This highly influential cult classic from writer-director Jack Hill (Switchblade Sisters, Foxy Brown) tells the demented and darkly comic tale of the Merrye children -- Elizabeth (Beverly Washburn), Virginia (Jill Banner) and Ralph (Sid Haig)-- all of whom suffer from a rare genetic malady that causes its victims to mentally regress to a condition of "pre-human savagery and cannibalism."
The children live in the old family mansion, and though under the cautious guardianship of chauffeur Bruno (Lon Chaney Jr.), they manage to terrorize anyone or anything which passes through the gates. So when the family is visited by a pair of distant relatives and their greedy lawyer, a wild night of murderous thrills ensues.
Dark Sky Films proudly presents the Director's Cut of Spider Baby, transferred and restored in High Definition from the original 35mm negative under the personal supervision of Jack Hill and featuring previously lost footage, rounded out with never-before-seen featurettes created.
Bonus Features Include:
Feature length-commentary with writer-director Jack Hill and actor Sid Haig
"The Hatching of Spider Baby" (32 min featurette)
"Spider Stravinsky: The Cinema Sounds of Ronald Stein" (11 min featurette)
"The Merrye House Revisited" (8 min featurette)
Alternate Opening Title Sequence ("Cannibal Orgy")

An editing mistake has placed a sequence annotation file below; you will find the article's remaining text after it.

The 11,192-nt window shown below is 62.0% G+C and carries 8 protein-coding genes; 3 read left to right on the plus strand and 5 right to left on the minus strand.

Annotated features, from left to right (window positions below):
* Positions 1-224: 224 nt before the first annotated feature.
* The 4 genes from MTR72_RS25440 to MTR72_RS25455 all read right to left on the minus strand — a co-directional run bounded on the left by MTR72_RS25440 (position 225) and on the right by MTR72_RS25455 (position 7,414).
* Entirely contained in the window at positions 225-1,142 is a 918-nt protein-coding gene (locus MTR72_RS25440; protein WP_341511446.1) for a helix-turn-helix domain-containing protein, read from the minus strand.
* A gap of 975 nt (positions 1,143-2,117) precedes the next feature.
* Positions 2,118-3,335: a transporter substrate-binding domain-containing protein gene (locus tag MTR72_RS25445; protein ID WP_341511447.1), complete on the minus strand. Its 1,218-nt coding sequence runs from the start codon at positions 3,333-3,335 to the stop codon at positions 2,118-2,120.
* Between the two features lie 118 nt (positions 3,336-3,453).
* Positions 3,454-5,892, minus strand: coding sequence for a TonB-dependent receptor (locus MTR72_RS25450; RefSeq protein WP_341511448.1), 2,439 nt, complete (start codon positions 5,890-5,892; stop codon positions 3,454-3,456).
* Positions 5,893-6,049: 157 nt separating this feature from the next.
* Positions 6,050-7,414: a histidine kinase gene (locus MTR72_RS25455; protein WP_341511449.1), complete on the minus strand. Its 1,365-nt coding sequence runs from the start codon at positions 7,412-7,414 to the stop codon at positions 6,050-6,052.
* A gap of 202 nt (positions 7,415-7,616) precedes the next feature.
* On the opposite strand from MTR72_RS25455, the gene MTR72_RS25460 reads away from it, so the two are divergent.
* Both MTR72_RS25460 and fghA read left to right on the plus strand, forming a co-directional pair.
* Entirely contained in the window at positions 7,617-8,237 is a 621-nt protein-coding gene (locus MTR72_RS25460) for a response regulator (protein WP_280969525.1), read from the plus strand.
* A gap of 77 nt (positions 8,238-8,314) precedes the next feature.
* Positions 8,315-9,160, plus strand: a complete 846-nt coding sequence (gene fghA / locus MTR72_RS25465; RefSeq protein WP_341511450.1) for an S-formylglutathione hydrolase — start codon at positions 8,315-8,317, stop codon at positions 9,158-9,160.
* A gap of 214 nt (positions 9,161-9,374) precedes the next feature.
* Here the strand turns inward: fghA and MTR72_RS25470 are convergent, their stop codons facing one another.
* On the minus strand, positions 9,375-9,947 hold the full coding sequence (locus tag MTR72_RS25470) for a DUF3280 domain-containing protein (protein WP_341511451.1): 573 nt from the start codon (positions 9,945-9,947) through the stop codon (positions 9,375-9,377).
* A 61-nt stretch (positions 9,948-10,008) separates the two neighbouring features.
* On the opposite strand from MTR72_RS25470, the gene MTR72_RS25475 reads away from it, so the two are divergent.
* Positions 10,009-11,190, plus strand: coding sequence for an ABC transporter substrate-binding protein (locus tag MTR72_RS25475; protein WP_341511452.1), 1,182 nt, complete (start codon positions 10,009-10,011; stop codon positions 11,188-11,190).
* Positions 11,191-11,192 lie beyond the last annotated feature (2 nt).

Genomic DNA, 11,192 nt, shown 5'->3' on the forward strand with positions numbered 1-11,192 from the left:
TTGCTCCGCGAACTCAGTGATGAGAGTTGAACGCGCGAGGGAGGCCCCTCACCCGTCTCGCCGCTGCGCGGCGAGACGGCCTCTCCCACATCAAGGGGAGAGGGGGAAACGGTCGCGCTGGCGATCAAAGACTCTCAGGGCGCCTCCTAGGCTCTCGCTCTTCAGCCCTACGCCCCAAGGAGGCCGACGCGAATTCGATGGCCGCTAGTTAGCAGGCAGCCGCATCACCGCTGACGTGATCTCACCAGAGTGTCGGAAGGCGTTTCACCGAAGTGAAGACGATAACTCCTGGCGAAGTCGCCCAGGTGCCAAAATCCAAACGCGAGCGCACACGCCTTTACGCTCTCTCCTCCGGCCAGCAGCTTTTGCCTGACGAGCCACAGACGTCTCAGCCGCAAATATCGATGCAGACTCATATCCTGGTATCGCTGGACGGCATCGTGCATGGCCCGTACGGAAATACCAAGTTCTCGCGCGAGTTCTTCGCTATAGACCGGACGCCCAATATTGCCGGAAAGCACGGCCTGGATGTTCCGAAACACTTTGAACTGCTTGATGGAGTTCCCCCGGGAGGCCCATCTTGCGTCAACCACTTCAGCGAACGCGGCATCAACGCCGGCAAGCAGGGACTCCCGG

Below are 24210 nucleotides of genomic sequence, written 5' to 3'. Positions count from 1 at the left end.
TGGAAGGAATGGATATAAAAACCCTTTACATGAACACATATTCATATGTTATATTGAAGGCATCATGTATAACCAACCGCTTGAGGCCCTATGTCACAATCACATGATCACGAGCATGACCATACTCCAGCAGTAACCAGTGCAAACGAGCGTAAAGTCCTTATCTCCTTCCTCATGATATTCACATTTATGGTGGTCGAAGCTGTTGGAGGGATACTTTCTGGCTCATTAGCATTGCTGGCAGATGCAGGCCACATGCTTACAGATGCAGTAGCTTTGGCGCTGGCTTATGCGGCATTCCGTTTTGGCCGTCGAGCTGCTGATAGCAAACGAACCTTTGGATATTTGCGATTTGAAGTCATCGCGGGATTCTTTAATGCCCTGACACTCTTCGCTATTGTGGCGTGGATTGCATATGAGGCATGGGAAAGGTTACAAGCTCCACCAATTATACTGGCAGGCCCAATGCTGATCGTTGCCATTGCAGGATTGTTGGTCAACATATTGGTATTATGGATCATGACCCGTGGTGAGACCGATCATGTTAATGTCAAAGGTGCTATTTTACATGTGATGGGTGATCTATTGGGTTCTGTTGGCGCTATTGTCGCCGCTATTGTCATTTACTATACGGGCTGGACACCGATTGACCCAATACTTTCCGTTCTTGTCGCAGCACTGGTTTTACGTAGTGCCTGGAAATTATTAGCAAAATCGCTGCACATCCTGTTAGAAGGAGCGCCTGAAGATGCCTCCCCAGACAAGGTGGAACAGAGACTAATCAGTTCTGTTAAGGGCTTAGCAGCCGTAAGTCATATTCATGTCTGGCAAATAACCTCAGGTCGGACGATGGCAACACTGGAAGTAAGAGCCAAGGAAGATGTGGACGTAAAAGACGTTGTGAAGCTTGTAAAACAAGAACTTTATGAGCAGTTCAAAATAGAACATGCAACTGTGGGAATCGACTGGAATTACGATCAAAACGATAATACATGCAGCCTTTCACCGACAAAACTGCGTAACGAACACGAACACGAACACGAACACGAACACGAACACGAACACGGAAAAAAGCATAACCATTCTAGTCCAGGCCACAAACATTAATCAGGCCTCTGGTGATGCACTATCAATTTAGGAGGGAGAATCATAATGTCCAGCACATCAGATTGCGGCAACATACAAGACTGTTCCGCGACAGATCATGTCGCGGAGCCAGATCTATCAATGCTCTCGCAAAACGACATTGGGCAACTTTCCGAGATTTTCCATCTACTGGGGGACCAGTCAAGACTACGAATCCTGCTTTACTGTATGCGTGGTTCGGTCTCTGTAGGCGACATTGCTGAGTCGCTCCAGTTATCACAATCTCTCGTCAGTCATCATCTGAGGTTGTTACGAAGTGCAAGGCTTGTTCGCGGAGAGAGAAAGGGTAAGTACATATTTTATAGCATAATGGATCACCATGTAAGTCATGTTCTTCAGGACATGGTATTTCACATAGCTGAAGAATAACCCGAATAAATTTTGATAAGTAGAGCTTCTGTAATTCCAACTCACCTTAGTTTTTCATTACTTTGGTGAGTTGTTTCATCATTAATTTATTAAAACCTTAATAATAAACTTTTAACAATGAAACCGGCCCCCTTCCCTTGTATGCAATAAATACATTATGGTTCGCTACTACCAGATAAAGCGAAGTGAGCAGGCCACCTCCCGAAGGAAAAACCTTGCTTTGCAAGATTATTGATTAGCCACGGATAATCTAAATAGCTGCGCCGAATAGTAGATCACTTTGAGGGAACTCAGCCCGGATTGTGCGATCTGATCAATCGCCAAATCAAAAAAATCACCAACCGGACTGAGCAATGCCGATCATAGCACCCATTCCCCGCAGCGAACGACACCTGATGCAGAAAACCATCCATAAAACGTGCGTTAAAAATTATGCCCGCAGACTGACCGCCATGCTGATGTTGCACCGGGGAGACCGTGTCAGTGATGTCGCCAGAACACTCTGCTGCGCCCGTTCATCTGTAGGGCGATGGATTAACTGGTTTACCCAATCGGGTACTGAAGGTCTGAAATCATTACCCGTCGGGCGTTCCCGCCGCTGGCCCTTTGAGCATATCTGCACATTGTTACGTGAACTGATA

Re-titled Spider Baby in 1968 after the original title Cannibal Orgy, Jack Hill's black and white proto horror-comedy influenced numerous films, especially those featuring boxed or bagged body parts, like Phantasm's yellow-bleeding finger and Blue Velvet's ear found in the meadow. Spider Baby is about an inbred family cursed with Merrye's Disease, which transforms even sweet children, Elizabeth (Beverly Washburn), Virginia (Jill Banner), and Ralph (Sid Haig) into murderous cannibals. Virginia steals the opening scene, during which she plays "spider," cutting the ear off a messenger who is sent to their decrepit Victorian mansion to deliver news of the house's confiscation. Caretaker Bruno (Lon Chaney Jr.) futilely chides Virginia in preparation for a visit from their oblivious, snooty cousin, Emily Howe (Carol Ohmart) and her husband, Peter Howe (Quinn Redeker), who plan to take the home. As more people pile into the house for a meeting, including lawyer Schlocker (Karl Schnazer) and his innocent assistant, Ann (Mary Mitchell), the kids cut loose, hacking everyone up and feeding them to their uncles locked in the basement. Jack Hill, whose films range from horror (Switchblade Sisters) to Blaxploitation (Coffy, Foxy Brown), made sure in Spider Baby to balance comedy with spook so its cannibalistic themes scare but don't absolutely disgust. A brilliant dinner party scene, in which the Merryes serve roasted cat and garden bugs, passing on the meat because they "don't eat dead things," is one of the tensest and funniest cannibal film scenes ever made, up there with Fuad Ramses' Egyptian feast in Roger Corman's Blood Feast. This special edition DVD includes interesting featurettes that detail the making of the movie and the whereabouts of the real mansion, though the best part of Spider Baby is pondering how bizarre this film must have seemed to the 1960s youth. Trinie Dalton